Fine Living | Diary of a Somebody

Ilse Crawford

The design maven on the importance of food in bringing people together

Ilse Crawford

February 02 2011
Ilse Crawford

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I had shepherd’s pie envy yesterday. We took some prospective clients to Rochelle Canteen based in an old school on Arnold Circus in Shoreditch. Oozing temptingly in its small pudding bowl, it couldn’t be improved upon. School lunches were never like that.

Good food is very important in our studio. I moved to Borough to be near the market and in the studio we cook a lot. I am a big believer in slow-food champion Alice Waters’ philosophy that food humanises us. We always have delicious snacks and lunches for clients; it makes the table a place that brings people together rather than a place for confrontation. An interest in food and food ethics is a common denominator for my team. I think it’s very odd when people suppress their natural appetite. Suppress one, suppress them all... The only time I do is when I’m travelling. I have a rule: never eat anything beige, which pretty much rules out all airport and aeroplane food.

Yesterday’s discussions were about a hotel project in Switzerland that will not open until 2016. An interesting conundrum. The starting point was to work out where the people behind the project saw their business heading, because in the end the people behind a project are the only constants in a changing world. That and the financing, because aside from a few inspired exceptions, the ratio of the amount spent on a project and the amount that can be charged for a room in the end is pretty much a science. What we all agree on, too, is that hotels will increasingly need to reflect our real and human needs, and that the era of the “design” hotel is over.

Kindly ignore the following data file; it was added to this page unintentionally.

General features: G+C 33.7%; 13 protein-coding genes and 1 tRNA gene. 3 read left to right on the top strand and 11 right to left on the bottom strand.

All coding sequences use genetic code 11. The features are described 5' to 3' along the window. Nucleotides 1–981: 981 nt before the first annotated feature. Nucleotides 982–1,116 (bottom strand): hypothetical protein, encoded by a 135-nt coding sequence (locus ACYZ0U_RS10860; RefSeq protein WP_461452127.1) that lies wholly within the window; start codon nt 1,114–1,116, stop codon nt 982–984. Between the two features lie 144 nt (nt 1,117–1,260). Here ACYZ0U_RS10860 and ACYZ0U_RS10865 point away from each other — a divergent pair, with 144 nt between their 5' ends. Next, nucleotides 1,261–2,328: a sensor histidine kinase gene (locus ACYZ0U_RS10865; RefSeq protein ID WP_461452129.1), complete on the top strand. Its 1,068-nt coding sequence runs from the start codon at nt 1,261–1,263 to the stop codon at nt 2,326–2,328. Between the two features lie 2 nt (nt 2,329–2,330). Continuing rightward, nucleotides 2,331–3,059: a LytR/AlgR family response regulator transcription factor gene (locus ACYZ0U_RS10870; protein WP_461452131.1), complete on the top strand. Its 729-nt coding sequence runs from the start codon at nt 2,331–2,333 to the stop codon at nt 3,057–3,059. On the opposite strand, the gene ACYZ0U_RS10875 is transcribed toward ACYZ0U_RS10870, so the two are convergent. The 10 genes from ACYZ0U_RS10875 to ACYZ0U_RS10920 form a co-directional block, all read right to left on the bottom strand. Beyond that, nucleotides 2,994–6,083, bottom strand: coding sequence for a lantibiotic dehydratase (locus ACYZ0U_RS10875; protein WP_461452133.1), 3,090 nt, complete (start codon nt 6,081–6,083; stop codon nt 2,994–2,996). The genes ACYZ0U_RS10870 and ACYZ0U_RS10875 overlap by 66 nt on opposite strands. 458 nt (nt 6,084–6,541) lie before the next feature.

One thing I really enjoy when I am home alone is TED (talks from the nonprofit Ideas Worth Spreading organisation) in bed. The online talking heads are the grown-up equivalent of a bedtime story. Except last night it was LSE in bed instead. I’ve discovered their podcasts. They have such good speakers but generally getting there by 6pm is a bit of a challenge and it turns out that most of them go online. Last night I listened to Jonathan Safran Foer, whose book on the meat industry Eating Animals is a very rational argument for vegetarianism. He had some great numbers: in the US today evidently each individual eats 108 times more chicken than they did at the turn of the last century, most of it in the form of McNuggets and KFC. Scary.

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